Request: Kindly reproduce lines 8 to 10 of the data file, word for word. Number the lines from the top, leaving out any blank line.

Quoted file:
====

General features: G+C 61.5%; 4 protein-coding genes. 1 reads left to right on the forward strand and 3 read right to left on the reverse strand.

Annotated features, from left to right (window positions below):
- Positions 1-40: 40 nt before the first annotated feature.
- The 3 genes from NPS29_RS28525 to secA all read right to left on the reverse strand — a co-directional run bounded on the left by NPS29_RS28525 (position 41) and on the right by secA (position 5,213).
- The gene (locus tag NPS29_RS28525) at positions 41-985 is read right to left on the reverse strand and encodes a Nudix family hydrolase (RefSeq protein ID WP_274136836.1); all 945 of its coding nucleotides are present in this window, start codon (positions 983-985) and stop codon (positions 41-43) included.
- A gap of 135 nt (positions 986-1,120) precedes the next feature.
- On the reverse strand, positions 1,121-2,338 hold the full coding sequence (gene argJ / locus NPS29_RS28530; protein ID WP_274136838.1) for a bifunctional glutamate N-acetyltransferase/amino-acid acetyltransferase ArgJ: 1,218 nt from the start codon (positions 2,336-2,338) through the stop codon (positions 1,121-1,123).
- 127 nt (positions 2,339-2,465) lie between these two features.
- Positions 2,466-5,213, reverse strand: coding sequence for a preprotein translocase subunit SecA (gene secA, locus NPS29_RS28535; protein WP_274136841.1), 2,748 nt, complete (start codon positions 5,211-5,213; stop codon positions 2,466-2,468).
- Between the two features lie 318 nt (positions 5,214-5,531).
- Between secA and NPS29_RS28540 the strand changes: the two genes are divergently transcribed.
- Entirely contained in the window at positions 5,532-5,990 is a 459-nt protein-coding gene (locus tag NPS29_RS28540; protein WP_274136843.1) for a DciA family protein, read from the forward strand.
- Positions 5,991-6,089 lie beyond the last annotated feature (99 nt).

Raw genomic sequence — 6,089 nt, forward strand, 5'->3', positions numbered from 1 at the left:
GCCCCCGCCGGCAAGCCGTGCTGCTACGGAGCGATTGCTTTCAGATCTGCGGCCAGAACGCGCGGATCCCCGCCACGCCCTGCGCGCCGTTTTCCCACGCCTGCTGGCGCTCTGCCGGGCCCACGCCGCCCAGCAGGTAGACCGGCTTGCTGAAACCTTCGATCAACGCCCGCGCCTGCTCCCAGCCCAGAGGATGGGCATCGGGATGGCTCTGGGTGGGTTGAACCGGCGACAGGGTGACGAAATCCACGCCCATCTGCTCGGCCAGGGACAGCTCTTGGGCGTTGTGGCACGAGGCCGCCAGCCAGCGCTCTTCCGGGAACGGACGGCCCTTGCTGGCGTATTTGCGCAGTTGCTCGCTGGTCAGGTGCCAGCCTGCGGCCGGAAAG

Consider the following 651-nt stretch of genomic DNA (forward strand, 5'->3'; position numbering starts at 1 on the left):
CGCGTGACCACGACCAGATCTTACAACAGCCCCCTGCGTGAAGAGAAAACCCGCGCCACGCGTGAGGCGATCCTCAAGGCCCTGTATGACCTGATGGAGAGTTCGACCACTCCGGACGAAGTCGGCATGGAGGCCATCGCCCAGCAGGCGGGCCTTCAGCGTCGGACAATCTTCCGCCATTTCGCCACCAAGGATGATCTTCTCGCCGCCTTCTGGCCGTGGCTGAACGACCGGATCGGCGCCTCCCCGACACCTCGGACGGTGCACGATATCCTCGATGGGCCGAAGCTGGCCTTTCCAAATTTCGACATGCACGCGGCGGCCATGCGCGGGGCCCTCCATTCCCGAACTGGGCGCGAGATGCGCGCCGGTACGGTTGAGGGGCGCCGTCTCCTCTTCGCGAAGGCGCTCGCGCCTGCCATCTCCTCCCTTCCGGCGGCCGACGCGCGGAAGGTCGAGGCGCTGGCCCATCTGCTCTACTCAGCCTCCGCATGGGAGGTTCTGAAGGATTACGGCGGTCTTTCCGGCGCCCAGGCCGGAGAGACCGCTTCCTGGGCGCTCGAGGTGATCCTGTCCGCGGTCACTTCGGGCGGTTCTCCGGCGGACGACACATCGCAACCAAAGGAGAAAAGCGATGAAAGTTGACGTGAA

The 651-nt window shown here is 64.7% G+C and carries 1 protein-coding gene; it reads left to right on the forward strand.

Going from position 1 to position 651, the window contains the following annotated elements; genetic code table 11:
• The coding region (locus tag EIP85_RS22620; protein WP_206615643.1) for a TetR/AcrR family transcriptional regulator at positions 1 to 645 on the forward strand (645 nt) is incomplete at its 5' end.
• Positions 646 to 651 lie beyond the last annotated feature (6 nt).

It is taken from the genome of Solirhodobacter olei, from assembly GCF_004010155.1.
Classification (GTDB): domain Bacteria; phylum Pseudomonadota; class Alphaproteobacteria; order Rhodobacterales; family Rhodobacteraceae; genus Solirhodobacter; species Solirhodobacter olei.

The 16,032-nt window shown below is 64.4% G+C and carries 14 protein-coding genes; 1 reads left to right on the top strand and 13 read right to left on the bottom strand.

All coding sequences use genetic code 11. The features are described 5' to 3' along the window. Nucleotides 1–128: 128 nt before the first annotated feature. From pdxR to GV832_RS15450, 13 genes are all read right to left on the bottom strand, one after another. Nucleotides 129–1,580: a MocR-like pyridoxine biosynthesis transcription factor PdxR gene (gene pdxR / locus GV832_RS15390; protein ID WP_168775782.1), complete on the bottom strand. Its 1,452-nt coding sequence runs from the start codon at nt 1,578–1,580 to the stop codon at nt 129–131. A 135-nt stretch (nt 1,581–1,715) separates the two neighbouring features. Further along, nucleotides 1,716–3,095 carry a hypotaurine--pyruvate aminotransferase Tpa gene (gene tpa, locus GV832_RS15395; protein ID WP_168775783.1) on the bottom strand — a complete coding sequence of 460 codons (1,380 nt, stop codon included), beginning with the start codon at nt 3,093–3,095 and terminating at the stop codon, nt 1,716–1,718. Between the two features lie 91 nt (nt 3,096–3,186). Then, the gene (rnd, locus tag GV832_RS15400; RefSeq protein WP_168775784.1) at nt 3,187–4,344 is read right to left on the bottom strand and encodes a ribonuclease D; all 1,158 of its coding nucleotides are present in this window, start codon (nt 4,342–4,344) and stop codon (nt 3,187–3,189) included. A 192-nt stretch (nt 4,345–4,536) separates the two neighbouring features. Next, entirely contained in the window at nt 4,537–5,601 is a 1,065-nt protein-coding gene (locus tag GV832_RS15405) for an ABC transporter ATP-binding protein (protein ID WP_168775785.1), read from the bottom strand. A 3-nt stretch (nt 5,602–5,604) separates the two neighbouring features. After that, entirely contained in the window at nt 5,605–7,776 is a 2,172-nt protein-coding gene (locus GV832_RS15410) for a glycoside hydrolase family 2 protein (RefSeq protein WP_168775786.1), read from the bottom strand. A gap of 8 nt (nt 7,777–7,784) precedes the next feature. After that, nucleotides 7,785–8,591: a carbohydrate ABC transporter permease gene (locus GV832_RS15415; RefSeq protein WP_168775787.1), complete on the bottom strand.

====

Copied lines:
- 127 nt (positions 2,339-2,465) lie between these two features.
- Positions 2,466-5,213, reverse strand: coding sequence for a preprotein translocase subunit SecA (gene secA, locus NPS29_RS28535; protein WP_274136841.1), 2,748 nt, complete (start codon positions 5,211-5,213; stop codon positions 2,466-2,468).
- Between the two features lie 318 nt (positions 5,214-5,531).